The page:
Sunday, December 01, 2013

Why "Neoliberalism" is Not a Helpful Term

Over at The New Inquiry Mike Konczal has an excellent review of Philip Mirowski's new book, Never Let a Serious Crisis Go to Waste. Mirowski's book consists of two distinct pieces. The first is an effort to define that most abused of contemporary academic buzzwords, neoliberalism; the second is an account of how and why the economics profession as a whole has failed to reform itself in the wake of the 2007-8 financial crisis and global depression. Konczal criticizes both halves of this argument, more fairly in the case of the first half than the second.

 While appreciating what Mirowski is trying to do in offering a clear definition of "neoliberalism" - a term that, as he says, should be "added to "the 'avoid jargon' list on graduate-school syllabi" - Konczal takes issue with Mirowski's heterodox reading of this term. In brief, Mirowski argues that neoliberalism is best seen not as an ideology that aims at "free markets" - that is, at getting government out of the regulatory game, but rather as a system in which the government sets up markets that favor capital over labor. By contrast, Konczal argues that neoliberalism is better seen as class warfare, tout court. But is this really the choice? Can't it be both?

While I agree with Konczal that neoliberalism is a code word for class warfare, things get complicated depending on how literally we take the metaphor of war. Does this metaphor necessarily imply a systematic strategy handed down by the standing committee of the ruling class (a role Mirowski elsewhere has seemed to impute to the Mont Pelerin Society)? That seems implausible. However, a more reasonable reading of the metaphor is that there is a struggle for power going on between two different categories of interest groups, but that one side is much more effective in organizing its efforts (mainly because the collective action problems of capital holders are far fewer than those of laborers; that further, the former have many more resources at their disposal than the latter). This more modest understanding of the "war" metaphor also permits us to understand that there are meaningful debates within the class of capital holders as to the best strategy for sustaining capital accumulation.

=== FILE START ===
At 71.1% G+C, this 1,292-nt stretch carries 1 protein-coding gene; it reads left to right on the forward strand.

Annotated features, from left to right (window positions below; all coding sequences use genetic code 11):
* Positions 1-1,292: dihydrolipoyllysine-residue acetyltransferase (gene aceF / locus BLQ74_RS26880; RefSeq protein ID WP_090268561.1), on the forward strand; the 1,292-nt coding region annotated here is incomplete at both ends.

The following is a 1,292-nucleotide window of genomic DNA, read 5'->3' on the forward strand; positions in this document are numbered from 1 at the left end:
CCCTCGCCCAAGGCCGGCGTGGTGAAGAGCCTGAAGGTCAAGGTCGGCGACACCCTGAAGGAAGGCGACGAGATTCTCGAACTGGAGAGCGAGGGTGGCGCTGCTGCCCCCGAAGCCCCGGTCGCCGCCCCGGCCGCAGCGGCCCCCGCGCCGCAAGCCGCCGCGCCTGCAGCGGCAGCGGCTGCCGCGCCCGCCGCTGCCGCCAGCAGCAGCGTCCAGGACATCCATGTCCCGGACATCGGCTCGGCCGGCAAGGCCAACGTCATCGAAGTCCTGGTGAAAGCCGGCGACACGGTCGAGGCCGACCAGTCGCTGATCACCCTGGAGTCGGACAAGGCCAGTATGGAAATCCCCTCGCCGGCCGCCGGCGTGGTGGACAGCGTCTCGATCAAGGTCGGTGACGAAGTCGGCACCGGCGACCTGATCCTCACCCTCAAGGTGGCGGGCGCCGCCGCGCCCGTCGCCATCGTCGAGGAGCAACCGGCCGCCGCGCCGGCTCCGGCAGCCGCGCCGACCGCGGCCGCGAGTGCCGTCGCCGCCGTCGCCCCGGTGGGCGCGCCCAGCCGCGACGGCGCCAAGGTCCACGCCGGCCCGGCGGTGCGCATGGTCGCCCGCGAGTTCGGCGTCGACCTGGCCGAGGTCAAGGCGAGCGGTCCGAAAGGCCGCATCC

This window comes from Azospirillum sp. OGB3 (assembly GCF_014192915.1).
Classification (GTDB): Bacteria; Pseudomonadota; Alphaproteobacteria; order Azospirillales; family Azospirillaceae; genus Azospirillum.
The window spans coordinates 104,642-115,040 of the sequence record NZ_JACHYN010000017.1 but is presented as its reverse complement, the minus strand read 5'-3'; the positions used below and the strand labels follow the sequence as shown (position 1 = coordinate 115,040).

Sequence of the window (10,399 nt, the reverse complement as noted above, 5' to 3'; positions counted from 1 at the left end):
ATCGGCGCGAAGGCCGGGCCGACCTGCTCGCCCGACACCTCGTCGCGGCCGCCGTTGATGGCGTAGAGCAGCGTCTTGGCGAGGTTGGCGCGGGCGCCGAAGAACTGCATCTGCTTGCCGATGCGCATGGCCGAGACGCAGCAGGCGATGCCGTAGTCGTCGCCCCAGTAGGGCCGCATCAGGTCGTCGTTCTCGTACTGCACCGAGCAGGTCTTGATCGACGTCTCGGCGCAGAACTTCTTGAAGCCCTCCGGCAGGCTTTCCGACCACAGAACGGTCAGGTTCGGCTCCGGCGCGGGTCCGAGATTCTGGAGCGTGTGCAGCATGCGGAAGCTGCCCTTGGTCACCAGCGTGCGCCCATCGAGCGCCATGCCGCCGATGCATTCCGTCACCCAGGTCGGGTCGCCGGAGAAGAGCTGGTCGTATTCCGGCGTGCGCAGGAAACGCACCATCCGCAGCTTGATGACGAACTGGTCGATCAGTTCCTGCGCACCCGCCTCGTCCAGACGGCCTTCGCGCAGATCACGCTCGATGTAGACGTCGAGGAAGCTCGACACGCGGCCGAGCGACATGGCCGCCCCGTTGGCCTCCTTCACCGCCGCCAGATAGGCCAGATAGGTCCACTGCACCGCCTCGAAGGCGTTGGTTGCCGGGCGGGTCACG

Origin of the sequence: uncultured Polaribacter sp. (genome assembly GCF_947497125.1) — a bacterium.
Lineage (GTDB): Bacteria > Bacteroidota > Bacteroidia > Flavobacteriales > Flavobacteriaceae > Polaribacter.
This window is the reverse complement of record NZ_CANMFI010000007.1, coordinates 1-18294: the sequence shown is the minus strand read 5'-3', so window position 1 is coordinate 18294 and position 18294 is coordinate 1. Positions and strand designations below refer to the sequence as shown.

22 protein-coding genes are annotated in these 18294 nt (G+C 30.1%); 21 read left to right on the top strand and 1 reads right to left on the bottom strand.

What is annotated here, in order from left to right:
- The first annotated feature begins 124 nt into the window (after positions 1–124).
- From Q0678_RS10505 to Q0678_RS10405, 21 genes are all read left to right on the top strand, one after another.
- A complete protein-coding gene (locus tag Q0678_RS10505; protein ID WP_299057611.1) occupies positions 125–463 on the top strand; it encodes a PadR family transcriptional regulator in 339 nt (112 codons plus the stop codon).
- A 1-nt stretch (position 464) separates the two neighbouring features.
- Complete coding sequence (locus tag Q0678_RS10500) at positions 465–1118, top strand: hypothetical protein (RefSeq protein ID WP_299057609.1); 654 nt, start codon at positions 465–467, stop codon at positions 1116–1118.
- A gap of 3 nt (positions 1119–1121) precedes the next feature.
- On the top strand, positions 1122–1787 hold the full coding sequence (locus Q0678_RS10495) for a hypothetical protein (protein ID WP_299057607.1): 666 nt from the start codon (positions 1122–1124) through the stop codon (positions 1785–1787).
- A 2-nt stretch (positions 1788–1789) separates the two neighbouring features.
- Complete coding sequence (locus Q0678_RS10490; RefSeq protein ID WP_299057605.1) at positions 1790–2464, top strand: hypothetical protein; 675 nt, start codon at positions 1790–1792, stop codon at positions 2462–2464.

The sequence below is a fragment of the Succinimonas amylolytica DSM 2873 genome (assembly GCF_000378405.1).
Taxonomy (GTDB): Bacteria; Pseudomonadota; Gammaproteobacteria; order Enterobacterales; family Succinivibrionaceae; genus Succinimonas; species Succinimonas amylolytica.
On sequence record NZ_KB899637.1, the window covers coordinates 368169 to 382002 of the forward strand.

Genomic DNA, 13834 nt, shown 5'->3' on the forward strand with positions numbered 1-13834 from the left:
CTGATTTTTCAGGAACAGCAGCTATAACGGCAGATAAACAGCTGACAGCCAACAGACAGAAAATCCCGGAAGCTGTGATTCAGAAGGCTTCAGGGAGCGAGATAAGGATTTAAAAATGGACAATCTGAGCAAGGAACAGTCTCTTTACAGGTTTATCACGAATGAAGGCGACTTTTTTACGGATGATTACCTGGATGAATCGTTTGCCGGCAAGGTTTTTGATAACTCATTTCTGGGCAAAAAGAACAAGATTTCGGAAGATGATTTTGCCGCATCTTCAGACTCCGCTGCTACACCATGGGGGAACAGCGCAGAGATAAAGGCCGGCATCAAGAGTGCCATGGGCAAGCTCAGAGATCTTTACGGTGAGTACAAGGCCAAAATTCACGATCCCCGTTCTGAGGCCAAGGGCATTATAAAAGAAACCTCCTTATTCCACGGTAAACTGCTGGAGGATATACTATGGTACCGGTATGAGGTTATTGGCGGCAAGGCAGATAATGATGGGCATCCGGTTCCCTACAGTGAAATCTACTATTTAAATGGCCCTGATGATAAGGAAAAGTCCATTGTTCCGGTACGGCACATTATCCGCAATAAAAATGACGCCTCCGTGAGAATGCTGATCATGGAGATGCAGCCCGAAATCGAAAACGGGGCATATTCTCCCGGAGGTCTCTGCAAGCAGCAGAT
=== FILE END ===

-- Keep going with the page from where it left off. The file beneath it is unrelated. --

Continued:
This latter point is the focus of Konczal's critique of Mirowski. As Konczal usefully points out, the central policy debate today is within neoliberalism. On the one hand, there are those who think that the best way to improve capital formation (marketed to the masses as "growth") is for the state to be help construct and regulate markets in order to ensure socially-optimal outcomes, which includes regularizing profits for capitalists and avoiding social outcomes which put political stability at risk within a democratic society. This is what Mirowski calls neoliberalism. On the other hand, there are those who call for the state to get out of the regulatory game altogether. Mirowski calls this latter group libertarianism, in contrast to (his definition of) neoliberalism, but Konczal argues (following David Harvey) that this is in fact not as a completely different ideological formation, but rather as a debate among sympathizers with capital over political strategy.